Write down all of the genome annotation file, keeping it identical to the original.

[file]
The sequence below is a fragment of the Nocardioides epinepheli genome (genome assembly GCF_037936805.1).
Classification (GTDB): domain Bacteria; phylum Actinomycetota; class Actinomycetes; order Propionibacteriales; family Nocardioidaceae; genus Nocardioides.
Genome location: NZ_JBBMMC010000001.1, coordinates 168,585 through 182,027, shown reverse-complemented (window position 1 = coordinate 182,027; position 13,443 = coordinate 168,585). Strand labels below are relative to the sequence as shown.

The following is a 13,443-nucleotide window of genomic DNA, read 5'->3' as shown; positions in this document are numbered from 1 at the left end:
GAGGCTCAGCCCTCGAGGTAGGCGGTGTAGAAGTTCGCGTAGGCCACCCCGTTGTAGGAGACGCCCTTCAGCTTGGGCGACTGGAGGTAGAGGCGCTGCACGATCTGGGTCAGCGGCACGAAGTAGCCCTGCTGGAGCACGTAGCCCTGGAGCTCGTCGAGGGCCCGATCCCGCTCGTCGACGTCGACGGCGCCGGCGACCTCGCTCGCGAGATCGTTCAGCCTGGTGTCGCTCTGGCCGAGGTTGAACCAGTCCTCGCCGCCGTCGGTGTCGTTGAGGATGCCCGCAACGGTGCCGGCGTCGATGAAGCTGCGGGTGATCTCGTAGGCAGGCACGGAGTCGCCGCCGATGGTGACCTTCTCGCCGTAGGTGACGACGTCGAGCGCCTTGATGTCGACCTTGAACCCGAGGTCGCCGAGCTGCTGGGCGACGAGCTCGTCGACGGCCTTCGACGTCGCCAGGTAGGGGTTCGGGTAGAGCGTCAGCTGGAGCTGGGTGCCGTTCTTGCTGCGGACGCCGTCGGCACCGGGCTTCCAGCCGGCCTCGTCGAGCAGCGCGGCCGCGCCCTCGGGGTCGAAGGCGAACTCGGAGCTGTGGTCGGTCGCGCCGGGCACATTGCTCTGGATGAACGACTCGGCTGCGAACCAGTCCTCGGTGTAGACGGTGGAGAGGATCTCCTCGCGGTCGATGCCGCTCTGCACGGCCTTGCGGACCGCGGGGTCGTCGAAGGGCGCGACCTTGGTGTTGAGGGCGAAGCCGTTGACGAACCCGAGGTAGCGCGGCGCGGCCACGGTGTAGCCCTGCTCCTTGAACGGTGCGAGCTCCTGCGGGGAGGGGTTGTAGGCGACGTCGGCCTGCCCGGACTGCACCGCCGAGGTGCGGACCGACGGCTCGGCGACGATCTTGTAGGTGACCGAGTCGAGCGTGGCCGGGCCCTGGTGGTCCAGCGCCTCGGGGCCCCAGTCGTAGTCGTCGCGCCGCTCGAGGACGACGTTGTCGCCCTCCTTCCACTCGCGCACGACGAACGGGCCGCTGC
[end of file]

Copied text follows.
The sequence below is a fragment of the Nocardioides epinepheli genome (genome assembly GCF_037936805.1).
Classification (GTDB): domain Bacteria; phylum Actinomycetota; class Actinomycetes; order Propionibacteriales; family Nocardioidaceae; genus Nocardioides.
Genome location: NZ_JBBMMC010000001.1, coordinates 168,585 through 182,027, shown reverse-complemented (window position 1 = coordinate 182,027; position 13,443 = coordinate 168,585). Strand labels below are relative to the sequence as shown.

The following is a 13,443-nucleotide window of genomic DNA, read 5'->3' as shown; positions in this document are numbered from 1 at the left end:
GAGGCTCAGCCCTCGAGGTAGGCGGTGTAGAAGTTCGCGTAGGCCACCCCGTTGTAGGAGACGCCCTTCAGCTTGGGCGACTGGAGGTAGAGGCGCTGCACGATCTGGGTCAGCGGCACGAAGTAGCCCTGCTGGAGCACGTAGCCCTGGAGCTCGTCGAGGGCCCGATCCCGCTCGTCGACGTCGACGGCGCCGGCGACCTCGCTCGCGAGATCGTTCAGCCTGGTGTCGCTCTGGCCGAGGTTGAACCAGTCCTCGCCGCCGTCGGTGTCGTTGAGGATGCCCGCAACGGTGCCGGCGTCGATGAAGCTGCGGGTGATCTCGTAGGCAGGCACGGAGTCGCCGCCGATGGTGACCTTCTCGCCGTAGGTGACGACGTCGAGCGCCTTGATGTCGACCTTGAACCCGAGGTCGCCGAGCTGCTGGGCGACGAGCTCGTCGACGGCCTTCGACGTCGCCAGGTAGGGGTTCGGGTAGAGCGTCAGCTGGAGCTGGGTGCCGTTCTTGCTGCGGACGCCGTCGGCACCGGGCTTCCAGCCGGCCTCGTCGAGCAGCGCGGCCGCGCCCTCGGGGTCGAAGGCGAACTCGGAGCTGTGGTCGGTCGCGCCGGGCACATTGCTCTGGATGAACGACTCGGCTGCGAACCAGTCCTCGGTGTAGACGGTGGAGAGGATCTCCTCGCGGTCGATGCCGCTCTGCACGGCCTTGCGGACCGCGGGGTCGTCGAAGGGCGCGACCTTGGTGTTGAGGGCGAAGCCGTTGACGAACCCGAGGTAGCGCGGCGCGGCCACGGTGTAGCCCTGCTCCTTGAACGGTGCGAGCTCCTGCGGGGAGGGGTTGTAGGCGACGTCGGCCTGCCCGGACTGCACCGCCGAGGTGCGGACCGACGGCTCGGCGACGATCTTGTAGGTGACCGAGTCGAGCGTGGCCGGGCCCTGGTGGTCCAGCGCCTCGGGGCCCCAGTCGTAGTCGTCGCGCCGCTCGAGGACGACGTTGTCGCCCTCCTTCCACTCGCGCACGACGAACGGGCCGCTGC